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Bowling by Milt Northrop: Memorial service planned for bowling great Dick Ciprich

Dick Ciprich, 75, a major figure in Western New York bowling in the 1960s, died Tuesday in Colorado after a long battle with colon cancer.

In a decade when stars such as Jimmy Schroeder, Nin Angelo, Tom Harnisch and Joey Golebiewski – just to mention a few – dominated the local scene, Ciprich was as big as any.

He was elected to the Buffalo Bowling Association (now the Greater Buffalo USBC Association) Hall of Fame in 1996, and in 2007 he was enshrined in the Greater Buffalo Sports Hall of Fame for his achievements on the lanes.

Ciprich was born in Laceyville, Pa., and was a three-sport star at Watkins Glen High – an end in football, a forward in basketball and a shortstop and pitcher in baseball. He moved on to Rochester but soon arrived in Buffalo because of his bowling prowess.

In an era when team bowling was most popular on the Classic League level, he joined some of the most powerful pin lineups in the city. Ciprich was constantly in the sports news in those years when The Buffalo Evening News and the Courier-Express covered the sport on a nightly basis.

Ciprich once bowled an 811 with 27 strikes to spark his Big E team to a city-record 3,450 at the old Fairlanes in Depew. In 1967, he filled in for Sam Borrasca on the Big E team at Fairlanes and bowled a 300 game. In all, he had 29 perfect games in his career, not all sanctioned.

Ciprich was good enough to venture on to the national scene, appearing on the Professional Bowlers Association Tour and in the American Bowling Congress Masters.

During an interview in 2007, he said he considered his victory in the 1972 Bowlers Journal Championship in Long Beach, Calif., as his career highlight. He bowled a five-game 1,214 series, which at the time was a tournament record.

That same year in Long Beach he shot 779 in doubles, at the time the third-best series in the history of the ABC, which serves as the national championship of bowling for pros and amateurs.

He also had a fourth-place finish at the U.S. Open in St. Paul., Minn. Bowling as an amateur, he defeated Lee Schissler of Denver, 247-221, before losing to Hall of Famer Wayne Zahn, 203-194.

Locally, he won the 1967 George A Obenauer Masters, defeating Bud Schwabl in the final match. He was runner-up to Phil Dewey in the 1971 Obie.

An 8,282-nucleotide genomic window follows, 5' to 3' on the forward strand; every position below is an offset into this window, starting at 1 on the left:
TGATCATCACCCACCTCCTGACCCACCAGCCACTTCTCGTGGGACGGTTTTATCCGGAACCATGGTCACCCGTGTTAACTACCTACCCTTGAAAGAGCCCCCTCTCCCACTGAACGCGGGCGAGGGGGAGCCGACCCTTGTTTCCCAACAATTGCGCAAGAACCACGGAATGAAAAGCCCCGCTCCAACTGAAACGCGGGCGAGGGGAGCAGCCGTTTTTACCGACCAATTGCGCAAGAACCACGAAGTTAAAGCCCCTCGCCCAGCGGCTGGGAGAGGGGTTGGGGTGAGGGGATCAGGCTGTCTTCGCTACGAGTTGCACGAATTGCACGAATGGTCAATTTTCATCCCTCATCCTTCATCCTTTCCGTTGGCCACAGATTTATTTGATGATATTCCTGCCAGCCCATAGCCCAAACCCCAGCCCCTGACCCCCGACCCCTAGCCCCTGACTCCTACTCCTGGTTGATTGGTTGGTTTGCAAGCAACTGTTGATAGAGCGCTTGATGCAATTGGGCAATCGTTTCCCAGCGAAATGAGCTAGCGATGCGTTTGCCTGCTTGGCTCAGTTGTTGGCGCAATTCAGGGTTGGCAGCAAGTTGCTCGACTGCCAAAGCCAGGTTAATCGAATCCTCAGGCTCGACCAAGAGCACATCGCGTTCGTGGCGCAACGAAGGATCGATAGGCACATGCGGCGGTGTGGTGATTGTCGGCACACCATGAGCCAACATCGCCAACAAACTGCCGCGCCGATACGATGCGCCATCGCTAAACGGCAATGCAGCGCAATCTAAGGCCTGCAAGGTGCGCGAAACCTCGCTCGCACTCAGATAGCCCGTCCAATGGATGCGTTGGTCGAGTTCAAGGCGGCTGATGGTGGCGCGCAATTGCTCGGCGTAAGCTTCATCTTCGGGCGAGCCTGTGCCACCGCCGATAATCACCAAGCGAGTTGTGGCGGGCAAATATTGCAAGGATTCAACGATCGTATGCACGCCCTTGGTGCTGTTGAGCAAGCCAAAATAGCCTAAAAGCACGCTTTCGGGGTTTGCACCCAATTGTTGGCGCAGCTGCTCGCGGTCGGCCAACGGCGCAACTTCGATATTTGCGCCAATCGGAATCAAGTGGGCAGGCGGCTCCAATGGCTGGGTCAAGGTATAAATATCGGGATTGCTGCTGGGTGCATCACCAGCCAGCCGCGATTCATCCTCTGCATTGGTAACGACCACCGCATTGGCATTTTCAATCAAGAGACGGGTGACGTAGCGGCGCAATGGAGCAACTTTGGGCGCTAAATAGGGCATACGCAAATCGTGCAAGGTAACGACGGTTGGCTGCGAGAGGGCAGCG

Ciprich was involved in bowling in other ways, too. At one time he managed the old Parkside Lanes in Tonawanda. He organized the popular “Beat the Champ” show on WBEN-TV and along with Chuck Healy served as commentator.

He also competed in “Beat the Champ,” once winning six weeks in a row before losing to Golebiewski.

Away from the lanes here, Ciprich worked mainly as an auto salesman and bartender.

In 2002, he left Buffalo and moved to Parachute, Colo., to operate a bar/restaurant in a remote southwestern part of the state. A town of only 1,000, Parachute bills itself as “A good place to land.”

The attraction was the oil and gas exploration in the area and the town’s proximity to Interstate Route 70 and historic Battlement Mesa. Ciprich operated the White Buffalo West and pretty much gave up bowling, although a few locals challenged him from time to time. The restaurant’s landmark was a lifelike white buffalo Ciprich brought with him from Buffalo, like the several seen around Western New York.

Ciprich later got out of the restaurant business and occupied himself with a laptop computer repair business and dealing in sports memorabilia.

“Dick was a smart guy,” said John Pasco of the PBA. “He taught me how to use eBay in my business.”

When Ciprich left Buffalo to go west, he left behind many friends here, especially in the local bowling community.

Funeral arrangements have not been announced by the family, but a memorial service locally is planned.